The Charcot foot is a rare special form of the diabetic foot. This results in a softening of the bone, which ultimately breaks even under normal stress.
What is a Charcot foot?
Charcot’s foot or Arthropathy is primarily a problem for diabetics. 95 percent of all patients are people with diabetes mellitus.
According to DigoPaul, the Charcot foot is a rare special form of the diabetic foot. One or more bones of the foot become progressively softened in this disease, which ultimately leads to a bone fracture, even though the foot is only exposed to normal loads.
The French neurologist and pathologist Jean-Martin Charcot (1825-1893) gave its name to the Charcot foot. The first description of the disease, however, was the British physician Herbert William Page in 1881. Other names for the Charcot foot are neuroarthropathy or diabetic neuropathic osteoarthropathy (DNOAP).
It has not yet been possible to determine exactly how a Charcot foot is created. A prerequisite for neuroarthropathy is the loss of pain sensitivity in the feet. The disease is usually triggered by a traumatic injury to the skeleton.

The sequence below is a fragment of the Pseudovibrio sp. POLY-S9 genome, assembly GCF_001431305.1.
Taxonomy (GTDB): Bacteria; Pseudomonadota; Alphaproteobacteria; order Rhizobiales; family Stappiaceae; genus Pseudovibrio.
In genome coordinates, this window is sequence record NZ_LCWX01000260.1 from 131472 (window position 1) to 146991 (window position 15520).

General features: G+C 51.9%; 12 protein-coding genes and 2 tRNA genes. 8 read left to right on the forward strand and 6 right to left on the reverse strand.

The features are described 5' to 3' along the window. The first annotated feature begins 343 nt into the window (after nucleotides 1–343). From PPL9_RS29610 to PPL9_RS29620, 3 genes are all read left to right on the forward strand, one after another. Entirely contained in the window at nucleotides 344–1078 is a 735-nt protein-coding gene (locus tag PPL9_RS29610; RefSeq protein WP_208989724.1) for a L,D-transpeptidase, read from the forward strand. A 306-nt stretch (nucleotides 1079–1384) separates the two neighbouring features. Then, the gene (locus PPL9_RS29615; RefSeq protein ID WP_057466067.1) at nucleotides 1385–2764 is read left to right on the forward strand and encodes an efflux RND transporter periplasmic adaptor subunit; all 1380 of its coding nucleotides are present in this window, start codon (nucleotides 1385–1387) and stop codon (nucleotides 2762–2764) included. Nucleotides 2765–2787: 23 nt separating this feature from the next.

There are two theories about the origin of the Charcot foot. These are the neurovascular as well as the neurotraumatic theory. According to the neurovascular theory, nervous malfunctions lead to increased blood flow and extensive bone resorption.
In the neurotraumatic theory, on the other hand, the view is held that repetitive minor injuries to the articular surfaces are caused by overload because there is a lack of perception of pain. This leads to increasing bone destruction.
Those affected by Charcot’s foot are almost always diabetics. In rare cases, however, the condition can also have other causes. These include congenital or acquired neuropathies in which pain perception is impaired, as well as diseases such as syringomyelia, leprosy, syphilis or spina bifida.
Symptoms, ailments & signs
The symptoms of Charcot’s foot include several stages. First, there is a build-up of fluid in the foot. This edema will show up as a swelling or red area. However, the patient rarely feels pain, which is due to the damage to the nerves.
If the Charcot foot can be relieved at this stage, the softening of the bones regresses, which takes a period of two to three months. After six to twelve months, the Charcot foot has completely regressed. However, if the normal load on the foot continues, this leads to the continuation of bone loss. Eventually the bone collapses completely.
If the bone fracture appears in the metatarsus, this initially leads to the development of a flat foot. In the further course, a rocking foot forms. If the ankle is affected, there is a risk that the guide will cancel itself out completely. The patient then moves on his or her inner or outer ankle. Pressure points emerge from the misalignments, which then result in blisters or open areas.